Is Mimicking Top Money Managers a Good Idea for Individual Investors?

by: Mariusz Skonieczny

When you think of top investors or money managers, names such as Warren Buffett, Bruce Berkowitz, Andy Stephens, or Christopher Davis come to mind. But are they really the best? They certainly are extremely successful, experienced, and intelligent managers; otherwise, they would not have reached the top of their field.

Recently, Morningstar, a leading provider of independent investment research, presented Berkowitz, one of my favorite money managers, with a prestigious award for domestic equity manager of 2009. Berkowitz’s fund, Fairholme Fund, returned 39 percent while the S&P 500 returned 26.5 percent. This is with no question a fabulous performance. However, just because Berkowitz or other money managers are given the title of “top money manager”, should individual investors blindly follow them and mimic their investment choices? Before answering this question, let me pose another one: Which person in the following photo would be more likely to run a race in the shortest amount of time?

If you are mimicking these top money managers, you are betting that the sumo wrestler is going to outrun the more physically fit athlete. I am not saying this to offend anyone but to help individual investors understand the fact that when money managers become successful, large sums of money flow into their firms and the more money they have under management, the more difficult it is for them to deliver a fabulous performance. So in a way, they become like sumo wrestlers who are asked to be marathon runners. But wait a minute! Didn’t I say that Berkowitz’s 39 percent in 2009 was fabulous? Yes it was, but considering that 2009 was one of the best years to pick stocks, this performance was just average. There are many other smaller investors, including myself, who delivered investment performances many times better than Berkowitz.

For example, Jae Jun, the author of Old School Value Blog, delivered almost 290 percent in 2009. I generated almost 350 percent the same year. Jun and I were able to deliver these results not because we are better investors than Buffett and Berkowitz – we are not even close – but because our lack of comparable experience is compensated by the expanded universe of companies that we can choose from. In 2009, I invested in numerous companies that had a market capitalization of less than $100 million.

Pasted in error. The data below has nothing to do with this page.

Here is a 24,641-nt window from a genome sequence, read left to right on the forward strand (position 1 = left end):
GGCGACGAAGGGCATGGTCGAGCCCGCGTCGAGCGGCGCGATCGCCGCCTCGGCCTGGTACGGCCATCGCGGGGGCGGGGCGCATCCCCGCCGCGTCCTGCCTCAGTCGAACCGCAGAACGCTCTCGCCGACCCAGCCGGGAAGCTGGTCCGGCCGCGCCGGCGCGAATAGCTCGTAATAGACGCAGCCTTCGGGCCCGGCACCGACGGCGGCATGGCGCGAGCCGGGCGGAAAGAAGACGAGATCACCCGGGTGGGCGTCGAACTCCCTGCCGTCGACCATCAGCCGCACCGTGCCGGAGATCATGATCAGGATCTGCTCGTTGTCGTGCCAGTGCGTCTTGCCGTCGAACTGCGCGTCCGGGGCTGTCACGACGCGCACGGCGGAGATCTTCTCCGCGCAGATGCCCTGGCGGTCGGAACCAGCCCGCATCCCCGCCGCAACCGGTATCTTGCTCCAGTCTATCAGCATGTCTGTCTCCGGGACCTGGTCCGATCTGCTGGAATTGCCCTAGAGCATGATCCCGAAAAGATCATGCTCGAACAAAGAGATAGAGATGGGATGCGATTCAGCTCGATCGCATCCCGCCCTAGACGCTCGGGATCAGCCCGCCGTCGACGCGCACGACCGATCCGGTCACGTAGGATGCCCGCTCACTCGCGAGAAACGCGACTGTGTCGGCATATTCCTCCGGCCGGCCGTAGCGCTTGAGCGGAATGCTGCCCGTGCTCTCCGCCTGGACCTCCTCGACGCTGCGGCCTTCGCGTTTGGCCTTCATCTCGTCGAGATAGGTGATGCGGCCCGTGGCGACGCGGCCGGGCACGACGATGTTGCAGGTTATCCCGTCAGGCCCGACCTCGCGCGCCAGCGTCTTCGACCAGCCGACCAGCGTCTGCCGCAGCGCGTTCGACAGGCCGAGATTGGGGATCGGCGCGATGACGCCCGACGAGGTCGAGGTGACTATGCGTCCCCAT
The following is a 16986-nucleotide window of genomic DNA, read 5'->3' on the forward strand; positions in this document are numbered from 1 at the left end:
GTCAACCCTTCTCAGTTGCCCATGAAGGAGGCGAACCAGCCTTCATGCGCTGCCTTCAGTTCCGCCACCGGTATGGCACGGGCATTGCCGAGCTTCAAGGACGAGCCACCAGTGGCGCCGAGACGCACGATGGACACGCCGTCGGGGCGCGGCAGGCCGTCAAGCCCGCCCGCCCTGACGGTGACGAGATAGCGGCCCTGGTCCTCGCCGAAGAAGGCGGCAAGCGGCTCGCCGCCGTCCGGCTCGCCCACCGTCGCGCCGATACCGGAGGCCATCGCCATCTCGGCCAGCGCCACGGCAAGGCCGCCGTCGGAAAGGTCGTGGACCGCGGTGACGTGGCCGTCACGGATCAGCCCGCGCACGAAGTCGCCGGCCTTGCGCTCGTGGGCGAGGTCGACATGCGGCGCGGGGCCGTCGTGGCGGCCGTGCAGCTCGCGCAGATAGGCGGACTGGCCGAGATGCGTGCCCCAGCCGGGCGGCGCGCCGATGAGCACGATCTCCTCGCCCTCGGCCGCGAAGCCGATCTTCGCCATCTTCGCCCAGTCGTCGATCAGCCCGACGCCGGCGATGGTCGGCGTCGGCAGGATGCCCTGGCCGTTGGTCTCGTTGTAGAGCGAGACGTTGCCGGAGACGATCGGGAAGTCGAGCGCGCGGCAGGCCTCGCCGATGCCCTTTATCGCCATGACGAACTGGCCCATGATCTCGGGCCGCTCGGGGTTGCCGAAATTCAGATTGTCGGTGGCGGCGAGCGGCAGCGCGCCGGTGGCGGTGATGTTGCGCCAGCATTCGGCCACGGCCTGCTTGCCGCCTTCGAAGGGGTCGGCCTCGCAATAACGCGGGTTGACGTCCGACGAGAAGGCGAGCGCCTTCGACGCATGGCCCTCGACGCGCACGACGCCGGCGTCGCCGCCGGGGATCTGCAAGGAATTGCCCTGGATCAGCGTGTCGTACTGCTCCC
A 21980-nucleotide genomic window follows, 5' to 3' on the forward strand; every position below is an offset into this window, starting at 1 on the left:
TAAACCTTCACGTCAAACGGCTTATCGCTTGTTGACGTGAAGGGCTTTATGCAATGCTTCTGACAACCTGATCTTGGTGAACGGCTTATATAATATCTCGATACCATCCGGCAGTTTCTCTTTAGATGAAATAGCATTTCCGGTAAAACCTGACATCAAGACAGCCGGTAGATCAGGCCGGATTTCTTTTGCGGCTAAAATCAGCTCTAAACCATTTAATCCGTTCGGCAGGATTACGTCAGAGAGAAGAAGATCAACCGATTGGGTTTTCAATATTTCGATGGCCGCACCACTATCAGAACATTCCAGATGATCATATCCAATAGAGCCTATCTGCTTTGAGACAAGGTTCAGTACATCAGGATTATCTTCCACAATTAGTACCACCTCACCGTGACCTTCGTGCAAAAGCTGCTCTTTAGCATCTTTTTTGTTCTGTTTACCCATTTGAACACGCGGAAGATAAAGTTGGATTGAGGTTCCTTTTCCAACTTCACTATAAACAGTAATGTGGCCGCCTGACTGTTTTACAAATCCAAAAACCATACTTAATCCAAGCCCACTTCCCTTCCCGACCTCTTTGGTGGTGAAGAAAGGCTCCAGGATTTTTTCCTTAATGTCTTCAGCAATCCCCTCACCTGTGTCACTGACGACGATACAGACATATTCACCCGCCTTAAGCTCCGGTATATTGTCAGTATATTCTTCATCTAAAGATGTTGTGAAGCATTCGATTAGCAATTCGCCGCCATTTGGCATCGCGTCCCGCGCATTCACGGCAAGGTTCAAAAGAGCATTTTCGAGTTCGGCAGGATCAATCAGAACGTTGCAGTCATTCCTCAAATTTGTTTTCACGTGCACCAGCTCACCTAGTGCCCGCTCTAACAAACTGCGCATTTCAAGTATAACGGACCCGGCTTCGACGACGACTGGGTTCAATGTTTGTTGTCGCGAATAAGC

One example of a small company like this is Arctic Cat (NASDAQ:ACAT) which was trading at half of the value of its inventory in 2009. Big money managers could not afford to even waste their time or resources to analyze companies of this size. On numerous occasions, Warren Buffett said that if he had less money to invest, he would have been investing in completely different companies. However, because of the size of Berkshire Hathaway (NYSE:BRK.A), his pool of possible investment choices is limited only to the biggest companies. Individual investors with less money can invest in micro, small, medium, and large cap companies without any restrictions. This is not to say that large cap companies cannot be excellent investments, but they are less likely to be mispriced because they might have hundreds of analysts studying them; it is not uncommon to find small-cap companies without any analyst at all covering them.

So the next time you choose to blindly mimic these famous investors, ask yourself this question: would my superstar money manager be investing in these same companies if he or she only had a portfolio of $1 million? If the answer is no, then maybe you should think about making your own investment decisions because with enough investment knowledge, you can open yourself up to many more opportunities and create much better returns than these superstars.

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